Focus on mortgage-backed securities, Fisher calls it a mistake
By Greg Robb
August 7, 2012
WASHINGTON (MarketWatch) — The U.S. economy is “only treading water” and the U.S. central bank needs to launch another sizeable and open-ended asset purchase program to spur demand, a Federal Reserve official said Tuesday.
“The GDP reports have been disappointing [and] my expectation is the second half of the year won’t be much better,” Boston Fed President Eric Rosengren said in an sit-down with CNBC that followed an interview overnight with the Wall Street Journal.
“If you are treading water, even if you are a good swimmer, at some point you need to get to land,” Rosengren said.
Rosengren, who is not a voting member of the Federal Open Market Committee this year, had said he was open to more easing earlier this summer.
But his call for “a much more accommodative policy” show his worries about the recovery have grown.
And Rosengren’s comments about the specifics of another bond purchase plan also show an important shift in thinking by some at the Fed that the key to an effective third round of QE would be to make it open-ended.
The first two rounds of QE ended on specific dates.
Many economists have argued that the Fed would need some new twist to convince markets that “this time would be different.”
It is unclear if Federal Reserve Chairman Ben Bernanke and the majority of Fed officials share Rosengren’s views.
The Fed surprised analysts by holding policy steady at its last meeting on July 31-Aug. 1 even though it downgraded its view of the outlook. The Fed said it was “closely monitoring” the incoming data.
There is a hawkish wing of Fed regional bank presidents who are not expected to back more QE.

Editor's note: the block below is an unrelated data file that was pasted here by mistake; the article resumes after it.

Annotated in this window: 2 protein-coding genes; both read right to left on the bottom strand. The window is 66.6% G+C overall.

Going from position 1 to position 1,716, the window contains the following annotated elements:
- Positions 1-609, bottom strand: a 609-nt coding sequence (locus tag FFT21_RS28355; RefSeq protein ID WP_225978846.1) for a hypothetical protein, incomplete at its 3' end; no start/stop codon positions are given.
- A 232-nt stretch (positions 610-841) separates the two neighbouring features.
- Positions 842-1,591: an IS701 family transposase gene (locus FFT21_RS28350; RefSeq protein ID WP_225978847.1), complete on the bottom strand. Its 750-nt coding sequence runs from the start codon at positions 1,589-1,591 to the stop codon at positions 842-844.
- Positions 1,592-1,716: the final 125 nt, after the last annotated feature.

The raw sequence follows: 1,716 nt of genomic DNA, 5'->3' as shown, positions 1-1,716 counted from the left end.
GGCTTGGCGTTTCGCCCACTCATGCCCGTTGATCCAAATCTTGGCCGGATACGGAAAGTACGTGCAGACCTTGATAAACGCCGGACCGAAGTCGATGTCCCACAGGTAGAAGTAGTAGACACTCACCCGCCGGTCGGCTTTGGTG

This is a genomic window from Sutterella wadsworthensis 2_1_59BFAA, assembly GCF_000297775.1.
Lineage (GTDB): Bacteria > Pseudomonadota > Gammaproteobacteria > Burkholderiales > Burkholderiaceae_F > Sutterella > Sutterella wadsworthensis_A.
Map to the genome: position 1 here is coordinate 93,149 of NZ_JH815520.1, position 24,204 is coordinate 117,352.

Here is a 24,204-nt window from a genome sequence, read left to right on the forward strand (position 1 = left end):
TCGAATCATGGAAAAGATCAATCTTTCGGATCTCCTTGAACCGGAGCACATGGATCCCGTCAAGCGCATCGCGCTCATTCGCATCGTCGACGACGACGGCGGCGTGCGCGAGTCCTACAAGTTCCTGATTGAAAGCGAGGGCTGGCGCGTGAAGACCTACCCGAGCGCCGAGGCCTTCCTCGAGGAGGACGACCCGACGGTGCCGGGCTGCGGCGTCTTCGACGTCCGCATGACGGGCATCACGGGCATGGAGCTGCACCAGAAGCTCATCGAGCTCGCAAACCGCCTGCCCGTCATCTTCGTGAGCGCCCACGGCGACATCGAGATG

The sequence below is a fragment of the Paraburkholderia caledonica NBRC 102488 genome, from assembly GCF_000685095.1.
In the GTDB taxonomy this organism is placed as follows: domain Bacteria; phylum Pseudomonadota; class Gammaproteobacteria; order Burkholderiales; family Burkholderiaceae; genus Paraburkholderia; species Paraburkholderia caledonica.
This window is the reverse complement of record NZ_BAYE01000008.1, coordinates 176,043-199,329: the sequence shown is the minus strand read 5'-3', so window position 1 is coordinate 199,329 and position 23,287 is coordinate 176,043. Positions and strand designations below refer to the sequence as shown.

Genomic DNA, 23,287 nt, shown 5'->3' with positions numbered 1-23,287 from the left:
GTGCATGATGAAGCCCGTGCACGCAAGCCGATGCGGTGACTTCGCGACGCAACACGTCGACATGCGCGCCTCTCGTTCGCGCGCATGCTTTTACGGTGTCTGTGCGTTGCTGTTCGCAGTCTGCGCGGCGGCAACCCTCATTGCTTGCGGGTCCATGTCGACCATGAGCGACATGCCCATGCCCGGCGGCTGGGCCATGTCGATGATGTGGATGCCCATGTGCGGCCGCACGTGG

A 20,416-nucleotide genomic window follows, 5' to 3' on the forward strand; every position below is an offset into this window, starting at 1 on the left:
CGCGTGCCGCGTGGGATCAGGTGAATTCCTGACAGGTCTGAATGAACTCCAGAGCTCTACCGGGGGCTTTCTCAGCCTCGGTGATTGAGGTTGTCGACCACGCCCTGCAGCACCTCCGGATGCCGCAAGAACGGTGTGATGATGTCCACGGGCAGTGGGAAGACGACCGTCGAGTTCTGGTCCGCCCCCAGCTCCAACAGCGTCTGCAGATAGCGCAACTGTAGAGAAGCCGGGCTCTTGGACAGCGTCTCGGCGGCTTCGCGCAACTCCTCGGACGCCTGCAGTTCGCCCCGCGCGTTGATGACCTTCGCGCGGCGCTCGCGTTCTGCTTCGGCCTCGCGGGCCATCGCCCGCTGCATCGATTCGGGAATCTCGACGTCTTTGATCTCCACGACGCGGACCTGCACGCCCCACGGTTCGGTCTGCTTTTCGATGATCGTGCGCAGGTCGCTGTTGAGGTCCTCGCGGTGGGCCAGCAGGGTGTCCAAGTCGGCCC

In a separate interview with Reuters, one of the hawks, Dallas Fed President Richard Fisher, said that new steps to stimulate the economy so close to a presidential election would be a mistake.
Rosengren said the Fed had been holding off from another round of quantitative easing because it expected the economy would pick up.
He argued that the Fed should set out to buy a specific dollar amount of mortgage-backed securities per month, but not set an end date until there was a clear improvement in the economy.
“My hope would be that the policy would be substantial enough that we actually wouldn’t have to carry it on for that long and that we would start to see real improvements in the economy,” Rosengren said.
The size of the monthly purchases must be “substantial enough” to offset drags from the European sovereign debt crisis.
He said the monthly purchases should be roughly the same magnitude as the first two rounds of bond purchases.
More QE would boost asset prices and could help the housing market that already has “some legs,” he said.
In the Wall Street Journal interview, Rosengren also said he would support trimming the 0.25% rate that banks receive for parking excess cash at the central bank.
His views on the interest rate on excess reserves are important because Rosengren is an expert on money markets. Many economists have argued against cutting the interest rate on excess reserves because it would hurt short-term lending markets.
Rosengren said a gradual reduction in the 0.25% interest rate was appropriate in light of these concerns.